• Categorizing Grid
    • When to Use a Categorizing Grid
    • Variations
    • Example for a First-Year Seminar Class
    • Example for an Online Class
    • Example for Choosing a Database
    • How to Score a Categorizing Grid
    • What to Do with Results
  • Content, Form, and Function Outline
    • When to Use a Content, Form, and Function Outline
    • Example from an Introduction to Research Class Session
    • Example from a One-Shot Library Session for First-Year Students
    • Example from a Film and Literature Class
    • How to Score a Content, Form, and Function Outline
    • What to Do with Results
  • Pro and Con Grid
    • When to Use a Pro and Con Grid
    • Variations
    • Example in a One-Shot Library Research Session
    • Example from a Semester-long Information Literacy Course
    • Example from a Professional Program with an Embedded Librarian
    • How to Score a Pro and Con Grid
    • What to Do with Results
  • Think-Pair-Share
    • When to Use Think-Pair-Share
    • Variations
    • Example in a Graduate Educational Studies Course
    • Example in a Freshman Composition Course
    • Example in an Undergraduate Business Course
    • How to Score Think-Pair-Share
    • What to Do with Results
  • Defining Features Matrix
    • When to Use a Defining Features Matrix
    • Variations
    • Example with Acceptable Sources for a Research Paper
    • Example with Primary and Secondary Sources in a History Class
    • Example Comparing Various Citation Management Tools in a Workshop
    • How to Score a Defining Features Matrix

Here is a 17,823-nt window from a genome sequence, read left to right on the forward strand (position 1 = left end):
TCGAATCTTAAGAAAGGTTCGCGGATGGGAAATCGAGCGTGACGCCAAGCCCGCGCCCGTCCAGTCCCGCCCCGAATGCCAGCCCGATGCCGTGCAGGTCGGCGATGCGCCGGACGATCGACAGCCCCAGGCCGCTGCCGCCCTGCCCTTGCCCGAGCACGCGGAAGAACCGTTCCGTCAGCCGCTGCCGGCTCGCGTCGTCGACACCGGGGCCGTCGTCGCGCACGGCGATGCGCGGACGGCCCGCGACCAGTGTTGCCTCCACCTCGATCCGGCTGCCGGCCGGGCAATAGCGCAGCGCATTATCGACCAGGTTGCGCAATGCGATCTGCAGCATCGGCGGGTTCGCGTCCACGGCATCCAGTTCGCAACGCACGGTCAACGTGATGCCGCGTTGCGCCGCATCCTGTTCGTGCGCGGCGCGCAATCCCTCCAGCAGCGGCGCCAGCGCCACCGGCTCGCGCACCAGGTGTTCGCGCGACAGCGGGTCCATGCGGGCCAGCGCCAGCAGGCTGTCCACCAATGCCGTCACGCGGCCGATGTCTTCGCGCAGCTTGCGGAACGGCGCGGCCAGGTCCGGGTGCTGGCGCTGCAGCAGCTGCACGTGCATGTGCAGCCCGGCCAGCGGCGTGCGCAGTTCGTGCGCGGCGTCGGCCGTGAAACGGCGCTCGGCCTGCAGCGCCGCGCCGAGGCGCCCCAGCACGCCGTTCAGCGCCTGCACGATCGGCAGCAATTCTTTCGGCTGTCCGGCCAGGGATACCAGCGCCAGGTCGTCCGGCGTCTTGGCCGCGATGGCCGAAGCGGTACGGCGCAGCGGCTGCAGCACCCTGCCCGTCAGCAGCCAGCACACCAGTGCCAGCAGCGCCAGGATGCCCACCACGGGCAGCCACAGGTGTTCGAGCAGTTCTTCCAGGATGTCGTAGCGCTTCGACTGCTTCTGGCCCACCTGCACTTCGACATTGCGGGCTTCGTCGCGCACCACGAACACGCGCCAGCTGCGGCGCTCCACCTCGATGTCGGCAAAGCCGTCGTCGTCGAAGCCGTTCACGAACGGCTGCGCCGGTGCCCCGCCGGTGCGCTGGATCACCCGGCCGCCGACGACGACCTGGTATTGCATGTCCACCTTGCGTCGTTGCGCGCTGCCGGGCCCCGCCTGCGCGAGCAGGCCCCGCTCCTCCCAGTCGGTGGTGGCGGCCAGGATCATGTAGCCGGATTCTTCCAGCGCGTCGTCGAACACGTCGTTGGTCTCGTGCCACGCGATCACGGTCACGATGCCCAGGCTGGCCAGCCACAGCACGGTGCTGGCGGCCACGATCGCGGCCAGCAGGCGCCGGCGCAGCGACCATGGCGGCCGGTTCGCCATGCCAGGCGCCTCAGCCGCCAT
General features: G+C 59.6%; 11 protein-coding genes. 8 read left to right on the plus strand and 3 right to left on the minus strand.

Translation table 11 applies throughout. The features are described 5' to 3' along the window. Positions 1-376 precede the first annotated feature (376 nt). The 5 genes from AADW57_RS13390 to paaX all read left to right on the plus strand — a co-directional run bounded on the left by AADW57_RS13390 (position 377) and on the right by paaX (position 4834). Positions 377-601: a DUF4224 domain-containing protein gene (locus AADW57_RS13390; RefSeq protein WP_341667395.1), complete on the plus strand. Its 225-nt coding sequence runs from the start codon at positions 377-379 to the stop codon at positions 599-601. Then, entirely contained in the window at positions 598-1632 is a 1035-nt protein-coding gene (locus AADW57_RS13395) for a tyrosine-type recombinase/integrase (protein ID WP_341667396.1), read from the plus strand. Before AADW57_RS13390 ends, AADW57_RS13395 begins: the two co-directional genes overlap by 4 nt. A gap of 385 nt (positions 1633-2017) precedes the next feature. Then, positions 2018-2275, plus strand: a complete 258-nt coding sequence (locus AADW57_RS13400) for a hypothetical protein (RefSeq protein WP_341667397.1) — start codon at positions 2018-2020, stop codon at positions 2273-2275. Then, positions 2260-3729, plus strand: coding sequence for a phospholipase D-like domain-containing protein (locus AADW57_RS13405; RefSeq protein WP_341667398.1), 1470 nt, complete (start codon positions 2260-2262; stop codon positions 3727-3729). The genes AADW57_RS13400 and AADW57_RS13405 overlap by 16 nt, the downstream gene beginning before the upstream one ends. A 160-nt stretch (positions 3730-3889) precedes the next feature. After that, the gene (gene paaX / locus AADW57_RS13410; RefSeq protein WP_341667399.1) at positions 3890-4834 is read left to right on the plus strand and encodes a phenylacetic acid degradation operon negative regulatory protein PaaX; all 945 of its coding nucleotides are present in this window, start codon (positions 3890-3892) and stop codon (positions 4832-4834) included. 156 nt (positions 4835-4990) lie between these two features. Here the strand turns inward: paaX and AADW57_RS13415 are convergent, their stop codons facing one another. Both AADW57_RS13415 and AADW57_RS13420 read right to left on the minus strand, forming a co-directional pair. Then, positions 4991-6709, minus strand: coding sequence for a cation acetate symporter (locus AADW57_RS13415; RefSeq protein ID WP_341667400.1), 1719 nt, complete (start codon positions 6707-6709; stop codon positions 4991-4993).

• What to Do with Results
  • Notes

Chapter 3: Assessing Skill in Synthesis and Creative Thinking
  • Why Assess Skill in Synthesis and Creative Thinking?
  • One-Sentence Summary
    • When to Use a One-Sentence Summary
    • Sample One-Sentence Summary
    • Example on “Authority Is Constructed and Contextual”
    • Example on “Information Creation as a Process”
    • Example on “Information Has Value”
    • Example on “Research as Inquiry”
    • Example on “Scholarship Is a Conversation”
    • Example on “Searching Is Strategic”
    • How to Score a One-Sentence Summary
    • What to Do with Results
  • Concept Maps
    • When to Use a Concept Map
    • Example for First-Year Experience Library Research Course
    • Example for First-Year Writing Course
    • Example for an Upper-Division Course
    • Variation
    • How to Score a Concept Map
    • What to Do with Results
  • Invented Dialogues
    • When to Use Invented Dialogues
    • Example on Popular versus Scholarly Articles
    • Example on Authority as Contextual and Constructed
    • Example on Evaluating a Source for Relevance and Utility
    • How to Score an Invented Dialogue
    • What to Do with Results
  • Notes

Chapter 4: Assessing Skill in Application

  • Why Assess Skill in Application?
  • Directed Paraphrasing
    • When to Use Directed Paraphrasing
    • Example in the First-Year Experience
    • Examples in a Research-Intensive Undergraduate Course
    • Example from a Literature Course
    • Example from a Workshop for Teaching Librarians
    • How to Score Directed Paraphrasing
    • What to Do with Results
  • Transfer and Apply
    • When to Use Transfer and Apply
    • Example When Embedded in an Online Course
    • Example from a Workshop on Citation Management Systems
    • Example from a First-Year Composition Course
    • How to Score Transfer and Apply
    • What to Do with Results
  • 3-2-1
    • When to Use 3-2-1
    • Variations